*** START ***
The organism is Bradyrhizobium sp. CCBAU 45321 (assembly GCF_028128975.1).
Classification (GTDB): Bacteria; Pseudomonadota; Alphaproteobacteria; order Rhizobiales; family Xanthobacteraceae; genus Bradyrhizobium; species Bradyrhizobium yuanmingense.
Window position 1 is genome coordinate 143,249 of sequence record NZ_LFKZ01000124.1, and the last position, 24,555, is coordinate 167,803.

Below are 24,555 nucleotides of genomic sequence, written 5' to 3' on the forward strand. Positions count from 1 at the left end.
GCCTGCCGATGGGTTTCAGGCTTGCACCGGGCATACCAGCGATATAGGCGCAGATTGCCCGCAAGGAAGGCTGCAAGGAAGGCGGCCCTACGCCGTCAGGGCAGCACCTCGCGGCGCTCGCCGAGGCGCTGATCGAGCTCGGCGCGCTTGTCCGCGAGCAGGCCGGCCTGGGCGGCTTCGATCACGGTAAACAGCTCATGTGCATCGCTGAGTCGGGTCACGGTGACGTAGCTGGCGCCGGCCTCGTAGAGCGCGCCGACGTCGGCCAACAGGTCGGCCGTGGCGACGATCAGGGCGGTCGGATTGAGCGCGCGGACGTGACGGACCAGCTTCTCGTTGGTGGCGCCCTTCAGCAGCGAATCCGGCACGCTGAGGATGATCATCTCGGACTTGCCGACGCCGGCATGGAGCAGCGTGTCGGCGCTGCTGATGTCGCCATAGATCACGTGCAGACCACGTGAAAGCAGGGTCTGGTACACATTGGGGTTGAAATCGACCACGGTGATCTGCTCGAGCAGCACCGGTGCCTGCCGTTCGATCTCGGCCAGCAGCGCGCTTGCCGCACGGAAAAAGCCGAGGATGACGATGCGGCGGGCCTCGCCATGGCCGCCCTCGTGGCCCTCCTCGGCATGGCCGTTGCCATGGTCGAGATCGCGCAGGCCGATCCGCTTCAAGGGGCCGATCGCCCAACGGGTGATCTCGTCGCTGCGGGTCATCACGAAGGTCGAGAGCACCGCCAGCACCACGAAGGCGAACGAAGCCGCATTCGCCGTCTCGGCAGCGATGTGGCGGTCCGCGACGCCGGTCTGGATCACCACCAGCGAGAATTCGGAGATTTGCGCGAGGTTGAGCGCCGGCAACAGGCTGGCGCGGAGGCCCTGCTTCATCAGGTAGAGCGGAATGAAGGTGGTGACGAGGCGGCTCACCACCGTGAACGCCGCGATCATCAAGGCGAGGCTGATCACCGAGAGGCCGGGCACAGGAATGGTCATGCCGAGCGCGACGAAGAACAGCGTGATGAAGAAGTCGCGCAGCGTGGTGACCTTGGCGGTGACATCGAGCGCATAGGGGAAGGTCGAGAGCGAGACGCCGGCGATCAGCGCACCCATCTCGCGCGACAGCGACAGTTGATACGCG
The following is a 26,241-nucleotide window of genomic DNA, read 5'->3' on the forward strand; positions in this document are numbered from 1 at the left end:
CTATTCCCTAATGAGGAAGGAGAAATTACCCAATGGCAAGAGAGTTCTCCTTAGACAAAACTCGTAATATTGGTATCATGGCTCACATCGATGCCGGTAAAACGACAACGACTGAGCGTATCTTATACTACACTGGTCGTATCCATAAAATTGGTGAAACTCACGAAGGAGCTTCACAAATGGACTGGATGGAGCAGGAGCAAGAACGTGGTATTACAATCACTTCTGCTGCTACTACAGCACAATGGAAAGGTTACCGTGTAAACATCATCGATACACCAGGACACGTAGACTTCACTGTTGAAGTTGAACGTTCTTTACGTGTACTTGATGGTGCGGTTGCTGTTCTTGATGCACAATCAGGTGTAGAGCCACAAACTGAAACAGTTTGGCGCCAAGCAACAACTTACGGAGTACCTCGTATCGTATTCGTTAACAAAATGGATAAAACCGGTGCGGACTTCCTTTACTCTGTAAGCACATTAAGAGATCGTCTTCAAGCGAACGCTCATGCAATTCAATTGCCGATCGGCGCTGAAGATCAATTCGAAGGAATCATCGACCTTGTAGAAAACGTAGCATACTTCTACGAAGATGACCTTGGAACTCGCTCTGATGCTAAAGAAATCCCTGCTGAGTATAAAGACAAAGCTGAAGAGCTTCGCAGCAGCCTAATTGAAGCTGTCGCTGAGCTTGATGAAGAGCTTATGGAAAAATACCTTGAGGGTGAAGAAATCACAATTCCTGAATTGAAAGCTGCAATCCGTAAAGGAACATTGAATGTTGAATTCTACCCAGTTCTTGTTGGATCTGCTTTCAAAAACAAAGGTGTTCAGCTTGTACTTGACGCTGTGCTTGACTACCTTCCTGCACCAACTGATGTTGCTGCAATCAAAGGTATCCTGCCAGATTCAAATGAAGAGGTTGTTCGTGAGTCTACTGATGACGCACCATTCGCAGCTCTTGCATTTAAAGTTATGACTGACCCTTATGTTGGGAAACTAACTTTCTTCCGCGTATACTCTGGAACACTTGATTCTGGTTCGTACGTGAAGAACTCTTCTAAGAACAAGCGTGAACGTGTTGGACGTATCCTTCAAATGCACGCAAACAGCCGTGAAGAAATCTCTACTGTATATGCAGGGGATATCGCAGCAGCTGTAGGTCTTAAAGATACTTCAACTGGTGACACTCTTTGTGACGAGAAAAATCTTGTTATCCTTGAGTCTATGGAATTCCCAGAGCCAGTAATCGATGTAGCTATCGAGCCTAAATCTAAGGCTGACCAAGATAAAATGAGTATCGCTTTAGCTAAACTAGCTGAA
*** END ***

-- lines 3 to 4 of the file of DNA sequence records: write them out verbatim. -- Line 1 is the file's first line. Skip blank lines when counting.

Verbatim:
Window position 1 is genome coordinate 143,249 of sequence record NZ_LFKZ01000124.1, and the last position, 24,555, is coordinate 167,803.

Below are 24,555 nucleotides of genomic sequence, written 5' to 3' on the forward strand. Positions count from 1 at the left end.